to i18n, using well defined i18n keys, for example
label.<table-name>.<column-name> or similar.

Point 6 will be used to define some hooks on the controller, so that it
will be easy to customize also the controller without having to write a
custom flow. This a brief and partial list of hooks we were thinking about :

- loadData : permits to operate on the Map containing data before this
data is binded to the form
- sendForm - initializes the Form object before the form is sent to the user
- formSubmitted - operates on the Form object after the user submitted it.
- saveData - operates on the Map containing data before this data to
perform custom operations; this can also be used to perform custom
(application scoped) server-side validations, and eventually send Form
execution from the beginning or dispatch the request to a custom cocoon URI.

We will strive not to introduce completely new XML grammars, so we will
try to reuse as much as possible already defined ft:, fd: and fi:
elements in a way that only custom parts can be written by the user and
merged with default settings.

            --- Technical draft ---

The file generation is performed using a processPipelineTo from the
JavaFlow, that allows the definition of the Form Definition and/or the
Form Template from scratch by simply adding a sitemap match that follows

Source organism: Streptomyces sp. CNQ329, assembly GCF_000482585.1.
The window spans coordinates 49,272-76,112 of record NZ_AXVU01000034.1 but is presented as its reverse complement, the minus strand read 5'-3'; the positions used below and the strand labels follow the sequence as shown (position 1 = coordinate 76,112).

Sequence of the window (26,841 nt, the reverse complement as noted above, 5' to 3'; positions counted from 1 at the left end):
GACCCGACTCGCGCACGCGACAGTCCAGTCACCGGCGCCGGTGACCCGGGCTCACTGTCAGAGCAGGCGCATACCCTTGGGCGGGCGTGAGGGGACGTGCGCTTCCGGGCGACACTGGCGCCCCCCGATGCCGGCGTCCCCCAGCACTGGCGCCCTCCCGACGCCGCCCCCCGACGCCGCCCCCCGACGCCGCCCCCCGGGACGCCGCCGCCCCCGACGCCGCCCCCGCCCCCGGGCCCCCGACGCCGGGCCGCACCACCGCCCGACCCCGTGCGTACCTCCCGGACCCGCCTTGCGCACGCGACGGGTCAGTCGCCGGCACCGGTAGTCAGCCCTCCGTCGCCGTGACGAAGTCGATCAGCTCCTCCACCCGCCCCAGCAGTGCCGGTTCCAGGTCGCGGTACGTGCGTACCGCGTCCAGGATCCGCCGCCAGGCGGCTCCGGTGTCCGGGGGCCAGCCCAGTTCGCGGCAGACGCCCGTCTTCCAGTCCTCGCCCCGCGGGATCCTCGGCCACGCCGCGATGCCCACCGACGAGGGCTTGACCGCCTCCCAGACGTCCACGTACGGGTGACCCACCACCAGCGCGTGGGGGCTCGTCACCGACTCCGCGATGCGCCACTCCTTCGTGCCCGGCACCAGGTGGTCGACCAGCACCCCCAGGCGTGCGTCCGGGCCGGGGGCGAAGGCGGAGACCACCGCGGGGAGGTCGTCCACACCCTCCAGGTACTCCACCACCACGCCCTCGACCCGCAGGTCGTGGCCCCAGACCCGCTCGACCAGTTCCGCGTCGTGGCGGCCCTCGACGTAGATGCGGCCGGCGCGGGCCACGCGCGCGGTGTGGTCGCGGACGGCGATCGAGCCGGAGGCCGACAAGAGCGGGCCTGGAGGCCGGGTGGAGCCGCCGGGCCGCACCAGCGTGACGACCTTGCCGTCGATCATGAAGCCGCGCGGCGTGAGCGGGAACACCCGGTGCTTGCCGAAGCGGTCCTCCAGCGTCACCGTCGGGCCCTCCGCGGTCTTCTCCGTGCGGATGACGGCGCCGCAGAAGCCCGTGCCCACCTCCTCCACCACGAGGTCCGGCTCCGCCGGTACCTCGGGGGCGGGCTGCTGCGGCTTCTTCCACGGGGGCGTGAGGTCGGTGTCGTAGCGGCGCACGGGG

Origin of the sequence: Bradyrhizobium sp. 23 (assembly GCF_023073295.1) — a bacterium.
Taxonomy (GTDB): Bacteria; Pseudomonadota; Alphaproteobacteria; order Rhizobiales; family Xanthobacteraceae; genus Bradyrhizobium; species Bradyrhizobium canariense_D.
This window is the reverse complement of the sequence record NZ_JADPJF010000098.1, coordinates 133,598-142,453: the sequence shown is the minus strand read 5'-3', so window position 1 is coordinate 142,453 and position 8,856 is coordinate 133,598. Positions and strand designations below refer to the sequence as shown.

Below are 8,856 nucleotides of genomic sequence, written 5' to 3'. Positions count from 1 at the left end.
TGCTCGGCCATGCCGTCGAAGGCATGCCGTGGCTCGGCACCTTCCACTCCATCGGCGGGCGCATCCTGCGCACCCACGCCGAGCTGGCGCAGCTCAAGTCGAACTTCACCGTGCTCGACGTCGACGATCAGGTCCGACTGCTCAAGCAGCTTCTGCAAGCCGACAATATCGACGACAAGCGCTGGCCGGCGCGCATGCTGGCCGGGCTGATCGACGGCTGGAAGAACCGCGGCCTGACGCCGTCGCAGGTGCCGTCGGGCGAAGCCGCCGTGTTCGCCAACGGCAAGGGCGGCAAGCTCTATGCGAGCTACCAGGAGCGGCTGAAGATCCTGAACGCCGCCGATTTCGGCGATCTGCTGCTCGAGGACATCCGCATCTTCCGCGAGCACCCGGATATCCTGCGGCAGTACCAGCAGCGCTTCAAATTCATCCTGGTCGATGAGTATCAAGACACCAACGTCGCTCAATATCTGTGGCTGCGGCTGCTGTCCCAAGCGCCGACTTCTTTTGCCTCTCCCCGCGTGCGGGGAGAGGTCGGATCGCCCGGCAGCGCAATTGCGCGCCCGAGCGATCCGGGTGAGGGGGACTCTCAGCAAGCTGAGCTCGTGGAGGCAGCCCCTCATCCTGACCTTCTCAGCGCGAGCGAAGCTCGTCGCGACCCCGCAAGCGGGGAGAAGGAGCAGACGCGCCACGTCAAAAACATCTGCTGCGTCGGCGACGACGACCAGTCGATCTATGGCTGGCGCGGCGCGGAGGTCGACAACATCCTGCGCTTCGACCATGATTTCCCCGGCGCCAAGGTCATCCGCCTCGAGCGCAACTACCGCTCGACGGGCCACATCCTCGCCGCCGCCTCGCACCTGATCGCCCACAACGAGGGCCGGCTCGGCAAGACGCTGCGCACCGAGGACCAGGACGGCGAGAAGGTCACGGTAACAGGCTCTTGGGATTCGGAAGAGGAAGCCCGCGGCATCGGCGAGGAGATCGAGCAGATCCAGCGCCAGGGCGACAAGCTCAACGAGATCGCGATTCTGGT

a predefined name convention (e.g.

The Form Binding will be totally managed by JDBI, loading and saving
data using SQL Maps; no extra work is needed since the introduction of
the formToMap and mapToForm methods.

Using the custom Javaflow hooks the developer is allowed to implement
predefined interfaces or define javascript snippets and operate on the
Form object as well as the database information.

JDBI already has a bean written for Spring environments, that will
simplify the configuration process. Spring usage will obviously not be
mandatory, so that code will work also on 2.1.X without other
dependencies, but code will be written taking Spring in consideration so
that 2.2 integration will be complete.

            --- Planning ---

The realization of the project is composed of 3 milestones (+1 that
still need to be defined but we think it's worthwhile to mention it)

Milestone 1
- Basic implementation of persistence classes, but not with matadata
- Basic Javaflow implementation to provide list, write, edit and delete
- User will need to write cform Form Definition

Milestone 2
- Form Definition generated by database metadata
- Spring integration

Milestone 3
- Suport for foreign keys (one to many relations)
- Additional configuration parsing: validations, styling, listeners,
foreign keys and flow hooks

Milestone 4
- Adding search criterias in a "Query by example" style as an
alternative to a plain list.
- Some way of integration or migration to-from Ruby on Rails.
- Some way of migration to use penrose libraries to define relationship
between tables, so that data can be translated to other data models,
such as LDAP.


Simone and Maurizio

Simone Gianni